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With Two Series Going and More, JoBeth Williams Can't Imagine Retiring


At a time in life when many consider slowing down, JoBeth Williams has never been busier. She's currently balancing roles on two series, has work on a third and has two movies in the can. Not so long ago, she found herself going from one series set to work on another on the same day. She admits there have been times she's been "at one studio thinking, 'Now wait a minute. Where do I go from here?' I get lost."

Not that she is complaining.

Long embraced by the movie-going and TV-watching public for her honest portrayals — in dozens of films including "Poltergeist," "The Big Chill" and "American Dreamer" and television productions from "I Am Bill W" to "Dexter — the down-to-earth, all-American actress says she can't imagine ever retiring. "I like being busy."

She's charmed by the team on "Marry Me," the NBC show on which she plays Ken Marino's controlling mom, Myrna. Her other series, TBS's forthcoming "Your Family or Mine" (both from "Friends" producer Jamie Tarses) has JoBeth working opposite long-time friend Richard Dreyfuss.

"It's based on an Israeli show that is hugely successful over there," she says. "The idea of it is that each episode takes place at one set of in-laws' house. So one week it's set at our house — me and Richard — and the next week it's at Ed Begley Jr. and Cynthia Stevenson's house. We are the parents of the son, they're the parents of the daughter. It's about how hard it is to get along with your spouse's family. And it's very good and very real and very true, I think. So we've had a lot of fun, Richard and I."

They met more than 30 years ago, as founders of a group called L.A. Classic Theatre Works — the precursor of today's L.A. Theatre Works — that was comprised of "movie, television and theater actors who had all been trained in the theater and wanted to do plays." JoBeth worked with Richard on radio plays and on a reading of "Babbitt," but "Your Family or Mine" marks "the first time we've actually played husband and wife."

She laughs when asked how she likes Dreyfuss as a mate. "Oh, he is one of the most imaginative people! He's a character and he's fun and the audience loves him. He's a hambone like the rest of us. I think he's having a great time. The writing on the show is really good and the other actors are terrific, so we're really enjoying ourselves."

With that going on, is it hard to get back into the "Marry Me" mindset? "Sometimes, yeah," JoBeth responds. "But because it's a different format. It's one camera, and you shoot it like a movie. 'Your Family Or Mine' is done before an audience, and I love that because it reminds me of theater. It has that live response which really, particularly in a comedy, feeds you and is so gratifying for an actor — although you do get to go back and redo stuff, which you don't get to do in play," she adds, smiling.

"With 'Marry Me,' what is really fun, the writer/creator David Caspe — who is married to the leading lady, Casey Wilson — he's often on the set, and he and the directors love to have the actors try a lot of different things."

TV pundits have duly noted that the network chose to pick up only five episodes of "Marry Me" rather than a full back nine for the second part of its season order, leading to speculation about the show's future being short.

JoBeth, however, says, "It's got a following and I think it's a terrific show. I think these young actors are so funny, so good and so clever. I think NBC is behind it because they don't have a lot of comedies that are working, and this one they have has a lot of promise."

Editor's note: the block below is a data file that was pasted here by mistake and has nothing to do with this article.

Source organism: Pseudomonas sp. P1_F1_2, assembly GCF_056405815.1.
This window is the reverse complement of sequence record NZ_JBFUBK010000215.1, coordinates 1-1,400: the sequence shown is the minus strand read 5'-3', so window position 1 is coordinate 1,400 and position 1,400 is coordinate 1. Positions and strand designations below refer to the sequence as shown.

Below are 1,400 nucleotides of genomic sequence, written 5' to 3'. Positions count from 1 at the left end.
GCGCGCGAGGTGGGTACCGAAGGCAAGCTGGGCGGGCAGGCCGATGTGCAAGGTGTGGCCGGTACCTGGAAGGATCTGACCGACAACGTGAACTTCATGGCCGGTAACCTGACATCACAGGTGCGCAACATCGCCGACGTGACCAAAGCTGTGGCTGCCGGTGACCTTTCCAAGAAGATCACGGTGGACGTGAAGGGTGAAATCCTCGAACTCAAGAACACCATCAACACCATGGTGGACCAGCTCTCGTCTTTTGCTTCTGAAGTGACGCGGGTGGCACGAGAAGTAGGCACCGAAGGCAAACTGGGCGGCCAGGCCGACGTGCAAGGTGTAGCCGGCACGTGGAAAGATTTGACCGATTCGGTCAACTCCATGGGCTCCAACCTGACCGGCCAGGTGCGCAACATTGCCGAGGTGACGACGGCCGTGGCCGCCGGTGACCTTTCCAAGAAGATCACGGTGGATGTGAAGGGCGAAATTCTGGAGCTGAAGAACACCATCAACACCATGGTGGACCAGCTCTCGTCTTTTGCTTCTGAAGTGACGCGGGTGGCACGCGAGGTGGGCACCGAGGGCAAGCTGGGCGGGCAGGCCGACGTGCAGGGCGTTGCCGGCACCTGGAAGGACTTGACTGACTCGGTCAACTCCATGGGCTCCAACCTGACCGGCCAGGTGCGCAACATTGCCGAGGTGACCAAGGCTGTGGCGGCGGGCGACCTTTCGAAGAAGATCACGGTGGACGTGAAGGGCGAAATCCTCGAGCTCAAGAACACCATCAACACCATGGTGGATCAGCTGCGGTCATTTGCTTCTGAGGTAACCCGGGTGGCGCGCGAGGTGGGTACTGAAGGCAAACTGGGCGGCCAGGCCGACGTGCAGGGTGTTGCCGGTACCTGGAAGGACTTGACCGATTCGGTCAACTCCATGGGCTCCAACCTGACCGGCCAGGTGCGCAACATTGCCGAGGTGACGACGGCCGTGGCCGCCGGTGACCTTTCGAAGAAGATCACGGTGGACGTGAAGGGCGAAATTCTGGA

She points out Tim Allen's "Last Man Standing" began with a 13 episode order, then a pickup for five more — then more episodes were added. Now that show, produced and directed by JoBeth's husband, the highly regarded film and television director John Pasquin, is in its fourth season.

The Pasquins have been married since 1982 and have two sons. "They've both finished college and are out in the work world going 'well, hell,'" as she puts it.

As for her own career, the affable star says "I'm just happy to be working." Thinking again, she adds, "It's exciting because it gives me hope for the future of actresses. As long as I've been an actress we've been saying, 'Surely the numbers will improve of roles written for women, and surely the number of roles written for older women will improve. And they haven't very much unless you're Meryl Streep. Now I think maybe what we're seeing, with the quality of television being done and the types of material, that maybe the roles for women over 50 are starting to expand. I hope that's true."

Are there still items on her career bucket list?

"I've never done a Broadway show and I would love to do a Broadway show," she says. "I'd love to do another lead in a movie; it's been quite a while. I was nominated for an Oscar for directing a short film, then I directed for a couple of years — but then I became very busy acting, and my directing was forgotten. People don't think of me as director anymore. I'm always looking for scripts to do a little independent movie to direct."

JoBeth, who also finds time to serve as president of the Screen Actors Guild Foundation, also feels she's improved with the years. "I think I'm much smarter than I was when I was a younger woman. I think I have a better attitude toward things. I think I feel a little more connected to my life, and not like it's this kind of frenzy of trying to achieve." Now, says JoBeth, "It's more about being able to do work I love to do, to be able to do it throughout my life, to maintain my health so that I can do it, and to take care of my family — to make sure that those relationships are nurtured and fed. It's more important to me to enjoy what I'm doing while I'm doing it."




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